Book Review – Tree Soldier by J. L. Oakley

treesoldierTree Soldier is a very interesting look at a time (1935) when America was struggling to recover from the depression. I think the whole world was. With unemployment over 25%, not many people could find work. Thus was born the Civilian Conservation Corp (CCC), which both promoted the conservation of our natural resources and put young men to work. Many of these men sent their checks home to support parents, siblings, and anyone in their families.

The men of the CCC built forest roads and bridges, fought forest fires, and planted trees, among other things. They also finished or extended their schooling and were held to strict moral standards.

Tree Soldier is the story of Park Hardesty, a boy who grew into manhood in the CCC. Park is a quiet man with his own ghosts that need laid to rest. And one who catches the eye of Kate Alford, who is trying to convince the CCC there’s a place for women in their ranks.

I’ll admit to a personal interest in this story since it’s set in my home state of Washington. Generally, I’m more focused on the characters than the historical significance of the story. I’m all about the relationships in stories I read and there were a couple places I wanted a bit more on Park and Kate, but even this finishes strong.

Tree Solder seemed so well-researched and so steeped in history, I felt fully immersed in the time. It actually made me strike up conversations with my parents about that post-depression era and I appreciate that.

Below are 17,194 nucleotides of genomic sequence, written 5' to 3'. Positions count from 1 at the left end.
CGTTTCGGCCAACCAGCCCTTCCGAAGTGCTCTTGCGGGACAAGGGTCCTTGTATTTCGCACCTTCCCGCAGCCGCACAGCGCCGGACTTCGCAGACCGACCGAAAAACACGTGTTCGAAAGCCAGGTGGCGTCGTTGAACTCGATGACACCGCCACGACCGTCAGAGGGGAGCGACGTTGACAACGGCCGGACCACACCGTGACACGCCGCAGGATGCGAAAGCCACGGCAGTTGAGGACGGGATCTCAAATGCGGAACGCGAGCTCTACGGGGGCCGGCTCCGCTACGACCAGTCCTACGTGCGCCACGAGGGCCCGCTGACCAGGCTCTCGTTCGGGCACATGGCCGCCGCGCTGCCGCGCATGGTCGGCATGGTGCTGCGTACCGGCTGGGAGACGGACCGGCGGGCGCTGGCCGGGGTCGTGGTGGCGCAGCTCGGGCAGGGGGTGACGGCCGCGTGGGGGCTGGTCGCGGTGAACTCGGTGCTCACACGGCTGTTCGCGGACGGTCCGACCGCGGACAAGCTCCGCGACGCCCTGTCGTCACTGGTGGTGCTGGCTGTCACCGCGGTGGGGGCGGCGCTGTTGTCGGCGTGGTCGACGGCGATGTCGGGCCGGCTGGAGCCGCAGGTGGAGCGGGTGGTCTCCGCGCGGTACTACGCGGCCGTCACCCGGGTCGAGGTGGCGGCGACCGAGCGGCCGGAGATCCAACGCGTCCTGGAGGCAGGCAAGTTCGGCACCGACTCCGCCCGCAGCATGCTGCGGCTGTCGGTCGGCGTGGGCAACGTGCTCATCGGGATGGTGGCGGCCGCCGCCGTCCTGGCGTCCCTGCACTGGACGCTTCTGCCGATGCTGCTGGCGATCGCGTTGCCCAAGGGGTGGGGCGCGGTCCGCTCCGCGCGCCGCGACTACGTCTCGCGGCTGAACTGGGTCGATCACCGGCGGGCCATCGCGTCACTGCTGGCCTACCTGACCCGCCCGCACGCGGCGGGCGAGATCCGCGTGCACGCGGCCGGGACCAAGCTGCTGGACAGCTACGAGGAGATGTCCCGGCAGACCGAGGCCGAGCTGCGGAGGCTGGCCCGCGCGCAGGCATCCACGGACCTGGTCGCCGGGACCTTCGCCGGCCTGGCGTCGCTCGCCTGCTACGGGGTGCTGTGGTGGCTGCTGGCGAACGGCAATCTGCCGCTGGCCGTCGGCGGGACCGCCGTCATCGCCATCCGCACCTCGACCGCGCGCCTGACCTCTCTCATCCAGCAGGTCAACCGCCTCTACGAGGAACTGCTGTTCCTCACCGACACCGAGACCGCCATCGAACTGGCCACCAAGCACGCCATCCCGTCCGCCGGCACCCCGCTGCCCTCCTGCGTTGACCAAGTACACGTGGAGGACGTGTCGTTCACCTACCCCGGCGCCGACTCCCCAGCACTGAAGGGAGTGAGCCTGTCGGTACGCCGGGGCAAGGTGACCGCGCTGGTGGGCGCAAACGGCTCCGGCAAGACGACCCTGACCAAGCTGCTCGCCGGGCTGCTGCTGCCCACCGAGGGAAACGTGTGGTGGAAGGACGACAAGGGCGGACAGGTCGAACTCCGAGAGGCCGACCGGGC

I understand there may be a prequel coming out and I’ll be standing in line to pick it up when it does.

Here’s the author’s website if you’d like to read further: Janet Oakley

9 responses to “Book Review – Tree Soldier by J. L. Oakley

  1. I enjoyed Janet Oakley visit to the Tacoma Readers and am not surprised Tree Soldier is so good. My dad was in the CCC’s though he didn’t talk much about it. Now I wished he had.

    • I didn’t know your Dad was in the CCC. It really made men out of boys. And in a good way, with a work ethic and moral code. At least, from what little I know about it, it seems that’s what they tried to do. The story felt very well researched.

  2. Another interesting recommendation, Laurie. I didn’t know about the CCC. I’ve found several new authors from the posts here at OTBF, and will be forever grateful to you for putting me on to Margaret Mallory’s Return of the Highlander series 🙂

    • I so know what you mean about Margaret Mallory’s Highlander series. The first story in that series just came out in audiobook and I had to have it. I love the voice they got to do it. I’ll be walking to her series for quite a while, I think. 🙂

  3. Sounds another great read – I just wish I time to read all the books recommended here – am certainly never short of suggestions. Thanks, Laurie.

  4. I need to read this. My mom’s dad was in the CCC and he fed his family for many years with that work. Awesome that this book exists.

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